Corn Smut

Need to know:

  • Smut galls are lumpy and mushroom-like with an off-white to grew color.
  • The galls enlarge, filling with fine black spores.
  • The spores can spread easily by wind and water.
  • Prevent this problem by selecting corn hybrids.
  • If older varieties are desired, the gardener should scout early and often, remove galls before they set spore, and avoid overhead irrigation.

Overview

Corn smut is caused by the fungus ustilago maydis. When severe, the infection can impact the number and quality of corn ears. While forms of resistance are bred into many modern corn cultivars, heirloom and landrace varieties are incredibly susceptible to the fungus. Therefore, any home gardener should be aware of the threat of corn smut when selecting varieties.

Symptoms of Corn Smut

Smut galls are lumpy and mushroom-like in appearance, with an off-white to grey color. 

Signs of Corn Smut

The galls begin as small growths on the leaves, stalks, and tassels of growing plants. They enlarge as they grow, filing with fine black spores (signs), called teliospores, that can be spread easily by wind and water.  In severe cases, entire ears will become infected with smut. Infected cobs will burst through the husks of the maturing ear, becoming very apparent. When entire ears are affected, yield can be dramatically reduced.

Image of corn smut
corn smut galls bursting with telios pore (black)- signs

Image of corn smut
corn smut (galls): deformed tissue

Management

The most effective management is prevention. Resistant cultivars are the best option for many growers and gardeners. The inclusion of smut resistance became common with the development of hybrid corn, which involves breeding together two very inbred lines. These inbred parents, being incredibly uniform in their traits like those relating to disease resistance, create offspring with all of the benefits and protection of the parents. Therefore, many modern varieties will not be severely impacted by the fungus.

However, if a gardener is interested in growing heirloom or older varieties, these cultivars will likely experience some degree of smut susceptibility. In many cases, susceptibility can be high. There are management techniques for reducing the damage:

  1. Scout early and often
    • The best line of defense is catching smut before it becomes a major issue. 
    • Timing is crucial for removing galls by hand.
  2. Fungicides have limited effectiveness and are therefore not recommended. There are no organic fungicide options for smut.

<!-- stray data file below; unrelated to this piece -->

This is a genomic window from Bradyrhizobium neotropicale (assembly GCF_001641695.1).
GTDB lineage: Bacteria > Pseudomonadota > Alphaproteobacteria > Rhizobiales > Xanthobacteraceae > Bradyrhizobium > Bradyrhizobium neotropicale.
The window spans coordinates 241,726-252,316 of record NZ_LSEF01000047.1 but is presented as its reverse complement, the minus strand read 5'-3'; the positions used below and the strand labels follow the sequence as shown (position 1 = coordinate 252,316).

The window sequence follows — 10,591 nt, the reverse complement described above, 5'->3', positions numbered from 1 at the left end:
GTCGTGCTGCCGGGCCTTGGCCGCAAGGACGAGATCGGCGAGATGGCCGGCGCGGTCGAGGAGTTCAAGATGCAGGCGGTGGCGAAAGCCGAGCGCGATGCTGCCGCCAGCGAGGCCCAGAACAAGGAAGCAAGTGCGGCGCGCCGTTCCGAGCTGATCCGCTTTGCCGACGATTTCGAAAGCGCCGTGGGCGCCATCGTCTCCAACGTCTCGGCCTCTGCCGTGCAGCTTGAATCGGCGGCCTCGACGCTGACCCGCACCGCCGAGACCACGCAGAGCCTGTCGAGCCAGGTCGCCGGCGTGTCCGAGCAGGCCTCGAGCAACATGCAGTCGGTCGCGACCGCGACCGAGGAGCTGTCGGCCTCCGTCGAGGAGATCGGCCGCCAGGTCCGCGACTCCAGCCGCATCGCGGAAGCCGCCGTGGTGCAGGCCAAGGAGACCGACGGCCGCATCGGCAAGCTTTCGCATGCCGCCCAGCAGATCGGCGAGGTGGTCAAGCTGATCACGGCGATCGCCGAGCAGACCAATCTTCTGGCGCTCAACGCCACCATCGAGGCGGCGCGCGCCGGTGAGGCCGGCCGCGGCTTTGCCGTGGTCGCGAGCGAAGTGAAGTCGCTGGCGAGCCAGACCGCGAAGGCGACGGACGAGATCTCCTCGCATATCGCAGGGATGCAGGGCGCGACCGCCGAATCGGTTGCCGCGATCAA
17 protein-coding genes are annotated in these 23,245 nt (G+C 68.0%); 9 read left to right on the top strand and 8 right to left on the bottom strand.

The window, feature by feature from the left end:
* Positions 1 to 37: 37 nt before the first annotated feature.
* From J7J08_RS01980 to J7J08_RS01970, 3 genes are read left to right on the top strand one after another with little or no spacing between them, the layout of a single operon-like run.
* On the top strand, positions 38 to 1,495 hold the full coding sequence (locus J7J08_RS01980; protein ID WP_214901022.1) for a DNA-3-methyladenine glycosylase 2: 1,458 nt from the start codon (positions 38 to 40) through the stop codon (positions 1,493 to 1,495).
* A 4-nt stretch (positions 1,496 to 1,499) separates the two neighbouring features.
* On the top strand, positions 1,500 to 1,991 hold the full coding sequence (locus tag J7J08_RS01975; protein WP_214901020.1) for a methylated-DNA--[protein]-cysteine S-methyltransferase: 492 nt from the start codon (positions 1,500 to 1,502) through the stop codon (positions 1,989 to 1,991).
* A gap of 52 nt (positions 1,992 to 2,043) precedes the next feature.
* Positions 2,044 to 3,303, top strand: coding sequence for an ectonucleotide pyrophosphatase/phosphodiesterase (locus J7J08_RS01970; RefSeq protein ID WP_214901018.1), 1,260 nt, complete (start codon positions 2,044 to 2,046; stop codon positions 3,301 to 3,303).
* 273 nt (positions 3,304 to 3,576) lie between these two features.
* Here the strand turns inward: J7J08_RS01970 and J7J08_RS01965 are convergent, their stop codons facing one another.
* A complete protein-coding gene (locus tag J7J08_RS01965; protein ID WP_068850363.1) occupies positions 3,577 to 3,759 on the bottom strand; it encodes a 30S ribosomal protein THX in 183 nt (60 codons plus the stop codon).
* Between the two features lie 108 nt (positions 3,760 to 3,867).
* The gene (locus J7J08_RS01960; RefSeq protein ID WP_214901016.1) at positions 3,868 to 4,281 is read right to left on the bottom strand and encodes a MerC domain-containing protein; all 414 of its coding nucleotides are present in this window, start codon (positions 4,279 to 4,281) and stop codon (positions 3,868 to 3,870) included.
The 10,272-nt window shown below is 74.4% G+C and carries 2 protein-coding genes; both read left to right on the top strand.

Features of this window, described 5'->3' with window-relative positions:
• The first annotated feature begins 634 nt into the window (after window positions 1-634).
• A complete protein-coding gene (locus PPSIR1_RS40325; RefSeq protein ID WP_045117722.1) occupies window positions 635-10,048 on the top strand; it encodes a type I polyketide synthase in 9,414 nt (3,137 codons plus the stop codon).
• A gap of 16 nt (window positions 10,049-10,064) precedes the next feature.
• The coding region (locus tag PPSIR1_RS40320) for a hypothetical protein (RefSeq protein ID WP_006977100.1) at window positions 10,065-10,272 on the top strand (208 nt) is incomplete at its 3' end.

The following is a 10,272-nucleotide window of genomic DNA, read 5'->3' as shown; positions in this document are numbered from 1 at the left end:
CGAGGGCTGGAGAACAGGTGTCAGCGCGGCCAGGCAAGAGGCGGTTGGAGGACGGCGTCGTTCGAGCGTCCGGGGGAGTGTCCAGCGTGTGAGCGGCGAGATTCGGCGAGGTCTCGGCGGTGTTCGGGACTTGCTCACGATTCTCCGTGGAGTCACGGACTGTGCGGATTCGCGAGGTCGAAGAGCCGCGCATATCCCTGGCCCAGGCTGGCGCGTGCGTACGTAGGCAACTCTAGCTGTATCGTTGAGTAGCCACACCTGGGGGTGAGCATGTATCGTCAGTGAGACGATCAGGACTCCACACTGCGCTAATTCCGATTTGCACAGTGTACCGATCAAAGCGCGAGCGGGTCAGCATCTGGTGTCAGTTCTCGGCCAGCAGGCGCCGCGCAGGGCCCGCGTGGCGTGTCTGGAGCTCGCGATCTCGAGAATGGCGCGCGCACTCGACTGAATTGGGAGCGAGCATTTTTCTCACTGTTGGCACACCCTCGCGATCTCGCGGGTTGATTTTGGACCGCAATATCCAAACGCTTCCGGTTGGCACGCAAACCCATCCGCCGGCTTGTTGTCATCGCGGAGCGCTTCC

3. Remove galls before they set spore
    • This must be done early, before the galls burst open and spread their spores (this is why scouting is crucial). If the galls have mature spores inside, the black, sooty teliospores can spread easily and infect other plants.
    • When the galls are young, simply remove the smut by hand. Be cautious not to touch other corn plants after galls have been removed, as this could possibly spread the fungus to healthy plants. Take the galls out of the garden and throw them away or burn them – do not compost them.
  4. Avoid overhead irrigation, since the splashing may spread the smut. Prolonged leaf wetness and humidity also contribute to this issue. Use drip irrigation if possible.
  5. If you have smut in your garden, rotate your corn planting the following year
    • Corn smut spores can reside in your soil for many years.

Fungicide applications may be avoided by following good Integrated Pest Management practices like those listed in this encyclopedia article. Often, only preventative application is effective to manage plant diseases. If the problem requires a fungicide, state law requires the user to read and follow all labels accordingly. For more information, read Proper fungicide use.  

Fun Fact:

Corn smut is considered a delicacy in Mexican cuisine. Called huitlacoche or the Mexican truffle, the smut galls are collected when they are young and have a spongey texture. They are then typically sauteed and used in a variety of dishes like quesadillas or soups.

Prepared by: Emma Herrighty (Graduate student in Anthropology and Sustainable Agriculture) and Dr. Lina Rodriguez-Salamanca

Authors: 

Lina Rodriguez Salamanca Extension Plant Pathologist and Diagnostician

Dr. Lina Rodriguez-Salamanca is a diagnostician and extension plant pathologist with the Iowa State University Plant and Insect Diagnostic Clinic  (clinic.ipm.iastate.edu), a member of the National Plant Diagnostic Network (NPDN, ...

Last Reviewed: 
April, 2022
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